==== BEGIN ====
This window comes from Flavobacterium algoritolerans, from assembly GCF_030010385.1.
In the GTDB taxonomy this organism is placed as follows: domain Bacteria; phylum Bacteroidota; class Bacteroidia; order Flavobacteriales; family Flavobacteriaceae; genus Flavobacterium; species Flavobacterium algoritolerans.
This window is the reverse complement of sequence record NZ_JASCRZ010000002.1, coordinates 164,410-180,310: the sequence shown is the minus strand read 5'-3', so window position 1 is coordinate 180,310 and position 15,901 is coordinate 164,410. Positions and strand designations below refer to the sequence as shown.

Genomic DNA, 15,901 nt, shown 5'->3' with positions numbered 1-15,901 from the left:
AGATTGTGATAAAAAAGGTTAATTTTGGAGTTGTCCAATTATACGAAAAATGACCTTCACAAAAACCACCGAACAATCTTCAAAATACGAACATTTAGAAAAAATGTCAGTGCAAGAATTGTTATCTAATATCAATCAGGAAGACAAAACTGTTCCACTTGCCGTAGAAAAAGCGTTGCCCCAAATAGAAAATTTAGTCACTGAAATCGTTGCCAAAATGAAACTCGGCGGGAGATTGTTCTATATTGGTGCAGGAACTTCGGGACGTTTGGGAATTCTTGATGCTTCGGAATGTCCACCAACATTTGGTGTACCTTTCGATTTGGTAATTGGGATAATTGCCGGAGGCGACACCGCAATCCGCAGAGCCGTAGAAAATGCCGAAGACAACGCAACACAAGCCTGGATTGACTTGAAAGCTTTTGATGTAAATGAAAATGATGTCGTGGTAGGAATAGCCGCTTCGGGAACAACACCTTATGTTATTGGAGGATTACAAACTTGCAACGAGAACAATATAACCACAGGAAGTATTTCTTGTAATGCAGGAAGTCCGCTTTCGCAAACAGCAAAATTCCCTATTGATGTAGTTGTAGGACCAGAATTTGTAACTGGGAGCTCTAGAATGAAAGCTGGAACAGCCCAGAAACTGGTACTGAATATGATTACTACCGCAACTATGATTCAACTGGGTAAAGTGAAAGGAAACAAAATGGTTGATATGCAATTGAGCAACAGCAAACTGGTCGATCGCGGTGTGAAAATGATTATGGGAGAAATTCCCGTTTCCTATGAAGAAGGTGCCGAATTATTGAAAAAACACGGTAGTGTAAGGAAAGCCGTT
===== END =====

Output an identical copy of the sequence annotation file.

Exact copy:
This window comes from Flavobacterium algoritolerans, from assembly GCF_030010385.1.
In the GTDB taxonomy this organism is placed as follows: domain Bacteria; phylum Bacteroidota; class Bacteroidia; order Flavobacteriales; family Flavobacteriaceae; genus Flavobacterium; species Flavobacterium algoritolerans.
This window is the reverse complement of sequence record NZ_JASCRZ010000002.1, coordinates 164,410-180,310: the sequence shown is the minus strand read 5'-3', so window position 1 is coordinate 180,310 and position 15,901 is coordinate 164,410. Positions and strand designations below refer to the sequence as shown.

Genomic DNA, 15,901 nt, shown 5'->3' with positions numbered 1-15,901 from the left:
AGATTGTGATAAAAAAGGTTAATTTTGGAGTTGTCCAATTATACGAAAAATGACCTTCACAAAAACCACCGAACAATCTTCAAAATACGAACATTTAGAAAAAATGTCAGTGCAAGAATTGTTATCTAATATCAATCAGGAAGACAAAACTGTTCCACTTGCCGTAGAAAAAGCGTTGCCCCAAATAGAAAATTTAGTCACTGAAATCGTTGCCAAAATGAAACTCGGCGGGAGATTGTTCTATATTGGTGCAGGAACTTCGGGACGTTTGGGAATTCTTGATGCTTCGGAATGTCCACCAACATTTGGTGTACCTTTCGATTTGGTAATTGGGATAATTGCCGGAGGCGACACCGCAATCCGCAGAGCCGTAGAAAATGCCGAAGACAACGCAACACAAGCCTGGATTGACTTGAAAGCTTTTGATGTAAATGAAAATGATGTCGTGGTAGGAATAGCCGCTTCGGGAACAACACCTTATGTTATTGGAGGATTACAAACTTGCAACGAGAACAATATAACCACAGGAAGTATTTCTTGTAATGCAGGAAGTCCGCTTTCGCAAACAGCAAAATTCCCTATTGATGTAGTTGTAGGACCAGAATTTGTAACTGGGAGCTCTAGAATGAAAGCTGGAACAGCCCAGAAACTGGTACTGAATATGATTACTACCGCAACTATGATTCAACTGGGTAAAGTGAAAGGAAACAAAATGGTTGATATGCAATTGAGCAACAGCAAACTGGTCGATCGCGGTGTGAAAATGATTATGGGAGAAATTCCCGTTTCCTATGAAGAAGGTGCCGAATTATTGAAAAAACACGGTAGTGTAAGGAAAGCCGTT